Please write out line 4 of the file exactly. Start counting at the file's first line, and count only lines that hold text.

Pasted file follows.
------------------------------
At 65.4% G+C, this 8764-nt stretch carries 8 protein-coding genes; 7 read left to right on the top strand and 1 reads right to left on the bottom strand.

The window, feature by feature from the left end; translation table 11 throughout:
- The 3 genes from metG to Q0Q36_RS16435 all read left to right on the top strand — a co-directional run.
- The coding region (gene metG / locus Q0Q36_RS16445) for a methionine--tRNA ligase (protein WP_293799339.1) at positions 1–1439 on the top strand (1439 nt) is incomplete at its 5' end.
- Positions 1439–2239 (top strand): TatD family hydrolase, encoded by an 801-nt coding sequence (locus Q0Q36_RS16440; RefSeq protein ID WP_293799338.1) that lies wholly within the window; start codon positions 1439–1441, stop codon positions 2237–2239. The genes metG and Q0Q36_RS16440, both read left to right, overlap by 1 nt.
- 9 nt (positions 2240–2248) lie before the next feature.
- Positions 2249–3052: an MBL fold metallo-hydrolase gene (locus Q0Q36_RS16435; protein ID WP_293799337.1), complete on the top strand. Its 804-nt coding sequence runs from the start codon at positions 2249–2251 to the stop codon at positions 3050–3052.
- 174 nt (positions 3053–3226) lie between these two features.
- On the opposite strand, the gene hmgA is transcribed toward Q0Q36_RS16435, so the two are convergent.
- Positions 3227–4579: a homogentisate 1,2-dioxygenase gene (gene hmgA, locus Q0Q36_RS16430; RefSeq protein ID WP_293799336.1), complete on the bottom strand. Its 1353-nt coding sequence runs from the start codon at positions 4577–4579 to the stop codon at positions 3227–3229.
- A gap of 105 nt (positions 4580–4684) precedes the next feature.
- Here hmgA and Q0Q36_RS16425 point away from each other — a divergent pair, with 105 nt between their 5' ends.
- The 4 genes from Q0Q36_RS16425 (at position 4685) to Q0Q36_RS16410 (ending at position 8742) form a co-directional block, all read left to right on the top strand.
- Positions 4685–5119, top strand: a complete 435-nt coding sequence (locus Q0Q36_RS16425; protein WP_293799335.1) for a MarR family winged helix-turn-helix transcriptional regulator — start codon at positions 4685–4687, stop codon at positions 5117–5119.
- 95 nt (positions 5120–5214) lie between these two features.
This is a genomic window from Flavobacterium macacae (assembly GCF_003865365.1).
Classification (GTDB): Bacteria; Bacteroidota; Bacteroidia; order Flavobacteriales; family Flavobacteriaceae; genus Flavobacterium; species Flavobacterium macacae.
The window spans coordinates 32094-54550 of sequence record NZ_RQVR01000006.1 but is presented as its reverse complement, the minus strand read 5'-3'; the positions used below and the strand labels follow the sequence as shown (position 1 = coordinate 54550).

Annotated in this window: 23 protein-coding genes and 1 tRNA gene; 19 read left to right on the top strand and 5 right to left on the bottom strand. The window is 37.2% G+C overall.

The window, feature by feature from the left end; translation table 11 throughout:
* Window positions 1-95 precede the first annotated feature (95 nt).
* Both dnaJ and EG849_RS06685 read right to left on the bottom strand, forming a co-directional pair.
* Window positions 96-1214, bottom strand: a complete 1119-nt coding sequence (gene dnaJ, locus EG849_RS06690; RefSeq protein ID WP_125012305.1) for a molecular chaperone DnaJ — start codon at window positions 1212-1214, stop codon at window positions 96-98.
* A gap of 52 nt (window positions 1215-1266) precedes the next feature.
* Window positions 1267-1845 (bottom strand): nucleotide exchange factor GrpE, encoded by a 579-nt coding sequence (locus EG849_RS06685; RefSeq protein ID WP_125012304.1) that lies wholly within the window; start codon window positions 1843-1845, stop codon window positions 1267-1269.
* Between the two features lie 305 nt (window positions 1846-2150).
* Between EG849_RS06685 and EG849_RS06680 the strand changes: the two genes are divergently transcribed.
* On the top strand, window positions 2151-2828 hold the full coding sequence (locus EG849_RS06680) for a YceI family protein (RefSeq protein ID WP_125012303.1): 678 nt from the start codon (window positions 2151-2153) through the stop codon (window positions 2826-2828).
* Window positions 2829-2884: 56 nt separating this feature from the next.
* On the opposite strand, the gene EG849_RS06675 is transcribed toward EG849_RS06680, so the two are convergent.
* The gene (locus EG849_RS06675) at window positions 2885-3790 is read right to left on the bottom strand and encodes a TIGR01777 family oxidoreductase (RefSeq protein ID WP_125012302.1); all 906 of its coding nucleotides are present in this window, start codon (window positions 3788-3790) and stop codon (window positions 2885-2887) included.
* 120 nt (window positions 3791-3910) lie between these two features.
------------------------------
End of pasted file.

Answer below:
- The coding region (gene metG / locus Q0Q36_RS16445) for a methionine--tRNA ligase (protein WP_293799339.1) at positions 1–1439 on the top strand (1439 nt) is incomplete at its 5' end.